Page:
Hulu is going subscription-only

FILE - In this May 26, 2015, file photo, the Time Warner Cable corporate logo is displayed at a company store, in New York. Time Warner is taking a 10 percent stake in streaming television service Hulu, announced Wednesday, Aug. 3, 2016. In addition, networks such as TNT, TBS, CNN and Cartoon Network will be available live and on-demand on the live-streaming service that Hulu’s expected to launch next year. (AP Photo/Mark Lennihan, File)

(CNN)–Hulu is moving to a subscription-only model.

The streaming service, which launched in 2007 with ad-supported content, will be transitioning to having all users pay to play, it announced Monday.

It’s a move that’s not entirely shocking given the company’s recent investments in original content and in expanding its film and TV library.

“For the past couple years, we’ve been focused on building a subscription service that provides the deepest, most personalized content experience possible to our viewers,” Ben Smith, Hulu senior vice president and head of experience, told The Hollywood Reporter. “As we have continued to enhance that offering with new originals, exclusive acquisitions, and movies, the free service became very limited and no longer aligned with the Hulu experience or content strategy.”

Part of that strategy has included promoting the current subscription more heavily than the free content. Those currently visiting are encouraged to sign up for a subscription as opposed to being directed to the free content.

Users seeking free Hulu content aren’t being completely shown the door, however. There will still be ad supported programming available courtesy of the streaming platform’s growing distribution partnerships.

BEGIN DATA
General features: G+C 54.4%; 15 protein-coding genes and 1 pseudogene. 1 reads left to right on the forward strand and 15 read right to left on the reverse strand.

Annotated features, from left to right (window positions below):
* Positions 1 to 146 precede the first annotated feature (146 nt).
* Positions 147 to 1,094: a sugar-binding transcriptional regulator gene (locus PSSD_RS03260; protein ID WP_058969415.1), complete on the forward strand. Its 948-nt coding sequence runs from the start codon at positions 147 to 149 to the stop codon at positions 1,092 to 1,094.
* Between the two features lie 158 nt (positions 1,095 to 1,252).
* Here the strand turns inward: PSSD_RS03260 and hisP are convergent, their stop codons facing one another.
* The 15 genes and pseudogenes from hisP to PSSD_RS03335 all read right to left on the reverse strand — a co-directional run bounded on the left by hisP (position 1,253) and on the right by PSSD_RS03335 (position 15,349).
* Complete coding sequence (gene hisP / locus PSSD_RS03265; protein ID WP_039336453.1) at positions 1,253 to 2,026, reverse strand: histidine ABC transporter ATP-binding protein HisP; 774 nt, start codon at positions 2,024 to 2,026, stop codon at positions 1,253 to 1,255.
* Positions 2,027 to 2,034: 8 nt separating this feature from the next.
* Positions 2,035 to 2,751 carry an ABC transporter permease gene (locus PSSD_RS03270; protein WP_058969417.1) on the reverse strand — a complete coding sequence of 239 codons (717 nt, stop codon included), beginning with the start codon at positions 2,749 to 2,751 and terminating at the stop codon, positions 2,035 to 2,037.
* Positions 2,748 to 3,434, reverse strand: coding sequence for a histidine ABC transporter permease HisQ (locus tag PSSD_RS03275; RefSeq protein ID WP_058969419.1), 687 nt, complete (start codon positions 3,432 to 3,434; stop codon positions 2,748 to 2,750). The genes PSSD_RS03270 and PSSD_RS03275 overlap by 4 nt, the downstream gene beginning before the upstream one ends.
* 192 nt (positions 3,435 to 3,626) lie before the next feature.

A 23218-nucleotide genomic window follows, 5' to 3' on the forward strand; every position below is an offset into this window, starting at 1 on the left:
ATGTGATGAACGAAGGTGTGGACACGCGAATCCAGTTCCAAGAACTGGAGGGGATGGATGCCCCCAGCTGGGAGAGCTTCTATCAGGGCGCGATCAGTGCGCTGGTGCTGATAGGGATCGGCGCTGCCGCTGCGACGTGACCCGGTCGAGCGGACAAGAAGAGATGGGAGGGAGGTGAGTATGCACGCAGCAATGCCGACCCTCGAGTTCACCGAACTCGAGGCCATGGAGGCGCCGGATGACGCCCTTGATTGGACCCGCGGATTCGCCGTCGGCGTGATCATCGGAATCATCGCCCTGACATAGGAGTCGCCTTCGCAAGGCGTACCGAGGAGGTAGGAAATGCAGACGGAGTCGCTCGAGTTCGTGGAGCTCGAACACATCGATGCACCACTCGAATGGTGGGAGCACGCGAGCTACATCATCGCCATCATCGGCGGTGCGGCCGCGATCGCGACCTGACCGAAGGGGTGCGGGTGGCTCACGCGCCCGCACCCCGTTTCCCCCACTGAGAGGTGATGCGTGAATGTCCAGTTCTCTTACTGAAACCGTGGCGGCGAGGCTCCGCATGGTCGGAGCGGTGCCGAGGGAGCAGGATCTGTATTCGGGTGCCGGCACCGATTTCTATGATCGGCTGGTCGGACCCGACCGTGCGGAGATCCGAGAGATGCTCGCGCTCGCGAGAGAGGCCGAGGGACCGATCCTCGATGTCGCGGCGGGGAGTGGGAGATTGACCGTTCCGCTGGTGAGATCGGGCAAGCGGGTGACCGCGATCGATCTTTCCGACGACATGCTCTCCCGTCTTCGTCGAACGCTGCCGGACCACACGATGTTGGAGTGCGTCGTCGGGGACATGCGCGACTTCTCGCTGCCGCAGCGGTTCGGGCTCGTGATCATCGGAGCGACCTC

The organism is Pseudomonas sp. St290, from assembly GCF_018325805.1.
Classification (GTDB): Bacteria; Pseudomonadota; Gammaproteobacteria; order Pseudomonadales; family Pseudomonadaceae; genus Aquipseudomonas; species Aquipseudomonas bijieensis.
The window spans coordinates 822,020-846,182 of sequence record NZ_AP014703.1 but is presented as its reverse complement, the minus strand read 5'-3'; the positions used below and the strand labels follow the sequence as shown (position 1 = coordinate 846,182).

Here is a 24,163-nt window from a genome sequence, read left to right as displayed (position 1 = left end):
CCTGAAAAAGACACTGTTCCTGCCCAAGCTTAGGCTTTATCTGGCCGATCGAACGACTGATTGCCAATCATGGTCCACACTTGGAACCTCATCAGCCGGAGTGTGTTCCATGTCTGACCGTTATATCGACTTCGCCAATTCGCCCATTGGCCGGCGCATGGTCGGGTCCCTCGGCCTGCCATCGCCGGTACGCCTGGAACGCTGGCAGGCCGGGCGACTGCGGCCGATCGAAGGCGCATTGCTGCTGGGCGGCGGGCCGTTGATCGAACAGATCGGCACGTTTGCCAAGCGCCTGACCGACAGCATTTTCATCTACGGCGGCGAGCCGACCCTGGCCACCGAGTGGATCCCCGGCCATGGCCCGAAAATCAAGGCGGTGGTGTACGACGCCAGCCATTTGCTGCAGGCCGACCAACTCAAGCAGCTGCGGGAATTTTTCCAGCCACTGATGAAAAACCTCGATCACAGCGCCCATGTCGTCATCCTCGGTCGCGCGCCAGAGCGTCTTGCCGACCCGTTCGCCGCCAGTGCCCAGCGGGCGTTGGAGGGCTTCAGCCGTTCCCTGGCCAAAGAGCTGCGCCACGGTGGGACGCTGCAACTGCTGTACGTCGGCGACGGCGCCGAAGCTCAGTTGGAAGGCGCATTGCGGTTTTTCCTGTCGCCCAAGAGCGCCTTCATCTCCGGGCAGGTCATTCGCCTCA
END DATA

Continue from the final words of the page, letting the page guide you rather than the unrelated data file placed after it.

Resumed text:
On Monday Yahoo also announced the launch of Yahoo View, a new site which will offer users free access to Hulu’s content.

“Yahoo View is the extension of Yahoo’s long-standing distribution partnership with Hulu and will offer thousands of TV, anime, Korean drama and movies including full episodes, films, and clips for free,” the announcement’s press release states. “This further emphasizes Yahoo’s commitment to create an experience for people to consume content they care about while being able to connect with a community of like-minded fans.”

The Yahoo TV-watching site is billing itself as “the best place to watch the last five episodes of ABC, NBC, FOX (8 days after original broadcast) and other network sitcoms.”

The deal with Yahoo is just the latest designed to get the Hulu library in front of more consumers.

Hulu will begin notifying its customers of the change this week. Those who are not current subscribers will be offered a free 30 day trial.

Time Warner, CNN’s parent company, recently announced it was buying a 10% stake in Hulu.

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